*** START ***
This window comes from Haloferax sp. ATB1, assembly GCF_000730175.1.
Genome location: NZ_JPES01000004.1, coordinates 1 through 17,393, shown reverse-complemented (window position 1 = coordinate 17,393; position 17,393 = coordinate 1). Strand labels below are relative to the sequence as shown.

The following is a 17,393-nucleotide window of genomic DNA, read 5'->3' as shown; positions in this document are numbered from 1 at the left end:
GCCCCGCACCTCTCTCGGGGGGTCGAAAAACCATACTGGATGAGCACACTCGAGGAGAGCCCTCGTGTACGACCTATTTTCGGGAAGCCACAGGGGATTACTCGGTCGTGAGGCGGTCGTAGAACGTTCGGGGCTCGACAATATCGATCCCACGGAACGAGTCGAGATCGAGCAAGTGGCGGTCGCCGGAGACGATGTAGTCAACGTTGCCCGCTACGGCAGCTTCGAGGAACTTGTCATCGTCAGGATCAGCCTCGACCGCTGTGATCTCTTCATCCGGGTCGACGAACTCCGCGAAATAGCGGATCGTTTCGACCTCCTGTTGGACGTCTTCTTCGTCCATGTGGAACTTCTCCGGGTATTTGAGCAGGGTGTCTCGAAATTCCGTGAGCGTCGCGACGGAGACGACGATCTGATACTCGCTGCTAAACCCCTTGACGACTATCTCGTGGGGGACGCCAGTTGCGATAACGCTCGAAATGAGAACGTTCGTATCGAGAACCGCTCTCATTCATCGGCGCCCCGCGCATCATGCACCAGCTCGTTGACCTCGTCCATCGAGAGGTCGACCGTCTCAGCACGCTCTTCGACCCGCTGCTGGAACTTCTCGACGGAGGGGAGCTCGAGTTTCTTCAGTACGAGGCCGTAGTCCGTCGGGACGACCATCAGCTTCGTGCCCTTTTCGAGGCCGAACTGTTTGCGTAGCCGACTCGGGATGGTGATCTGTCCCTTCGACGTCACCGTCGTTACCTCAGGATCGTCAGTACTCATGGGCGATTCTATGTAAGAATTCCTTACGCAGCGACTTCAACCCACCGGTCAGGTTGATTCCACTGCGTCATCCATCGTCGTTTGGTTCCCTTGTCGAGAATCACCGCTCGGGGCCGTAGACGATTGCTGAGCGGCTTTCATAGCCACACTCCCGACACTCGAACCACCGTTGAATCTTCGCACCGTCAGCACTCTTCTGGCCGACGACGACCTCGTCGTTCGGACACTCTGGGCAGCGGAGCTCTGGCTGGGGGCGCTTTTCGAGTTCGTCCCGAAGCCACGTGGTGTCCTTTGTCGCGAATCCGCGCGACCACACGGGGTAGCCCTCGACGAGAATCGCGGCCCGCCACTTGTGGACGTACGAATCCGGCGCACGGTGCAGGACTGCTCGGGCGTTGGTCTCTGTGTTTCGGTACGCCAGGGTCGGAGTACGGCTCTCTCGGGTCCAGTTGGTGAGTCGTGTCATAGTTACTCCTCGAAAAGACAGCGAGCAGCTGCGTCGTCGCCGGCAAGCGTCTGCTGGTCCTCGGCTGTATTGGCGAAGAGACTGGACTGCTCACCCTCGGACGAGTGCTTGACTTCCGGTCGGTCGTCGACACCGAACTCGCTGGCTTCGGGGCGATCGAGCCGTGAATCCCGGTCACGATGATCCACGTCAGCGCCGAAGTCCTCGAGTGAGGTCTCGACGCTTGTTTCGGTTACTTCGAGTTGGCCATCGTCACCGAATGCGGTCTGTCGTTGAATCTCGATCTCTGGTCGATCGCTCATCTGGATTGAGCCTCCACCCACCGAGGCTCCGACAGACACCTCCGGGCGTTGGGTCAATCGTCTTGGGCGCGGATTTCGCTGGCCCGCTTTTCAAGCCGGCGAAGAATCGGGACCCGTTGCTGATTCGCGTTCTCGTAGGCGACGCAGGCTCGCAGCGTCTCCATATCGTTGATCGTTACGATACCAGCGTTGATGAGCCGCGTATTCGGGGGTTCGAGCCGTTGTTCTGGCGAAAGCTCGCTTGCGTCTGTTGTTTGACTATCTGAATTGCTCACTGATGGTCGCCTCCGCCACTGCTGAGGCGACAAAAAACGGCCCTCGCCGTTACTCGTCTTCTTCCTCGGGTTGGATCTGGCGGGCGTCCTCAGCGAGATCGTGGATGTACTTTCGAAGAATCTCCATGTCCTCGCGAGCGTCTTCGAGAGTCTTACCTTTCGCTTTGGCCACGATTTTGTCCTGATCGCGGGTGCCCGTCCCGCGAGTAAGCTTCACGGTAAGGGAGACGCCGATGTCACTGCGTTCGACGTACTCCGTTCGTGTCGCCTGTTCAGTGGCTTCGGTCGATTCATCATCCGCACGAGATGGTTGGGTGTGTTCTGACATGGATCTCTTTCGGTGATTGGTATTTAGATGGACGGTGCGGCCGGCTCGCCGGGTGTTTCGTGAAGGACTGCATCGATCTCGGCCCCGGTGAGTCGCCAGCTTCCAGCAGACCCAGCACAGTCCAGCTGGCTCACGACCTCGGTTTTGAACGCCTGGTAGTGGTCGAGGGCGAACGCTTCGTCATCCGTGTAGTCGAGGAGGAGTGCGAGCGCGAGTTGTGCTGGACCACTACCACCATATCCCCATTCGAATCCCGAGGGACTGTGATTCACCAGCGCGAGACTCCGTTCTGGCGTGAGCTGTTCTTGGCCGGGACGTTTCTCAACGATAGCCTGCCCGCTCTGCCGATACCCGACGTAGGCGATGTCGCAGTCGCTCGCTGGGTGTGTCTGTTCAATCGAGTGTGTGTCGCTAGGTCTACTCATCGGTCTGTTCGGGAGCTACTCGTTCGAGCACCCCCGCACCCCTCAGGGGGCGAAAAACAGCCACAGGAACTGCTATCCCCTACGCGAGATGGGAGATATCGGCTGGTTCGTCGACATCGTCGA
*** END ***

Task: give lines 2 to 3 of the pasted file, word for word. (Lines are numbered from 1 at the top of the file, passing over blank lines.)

Genome location: NZ_JPES01000004.1, coordinates 1 through 17,393, shown reverse-complemented (window position 1 = coordinate 17,393; position 17,393 = coordinate 1). Strand labels below are relative to the sequence as shown.

The following is a 17,393-nucleotide window of genomic DNA, read 5'->3' as shown; positions in this document are numbered from 1 at the left end: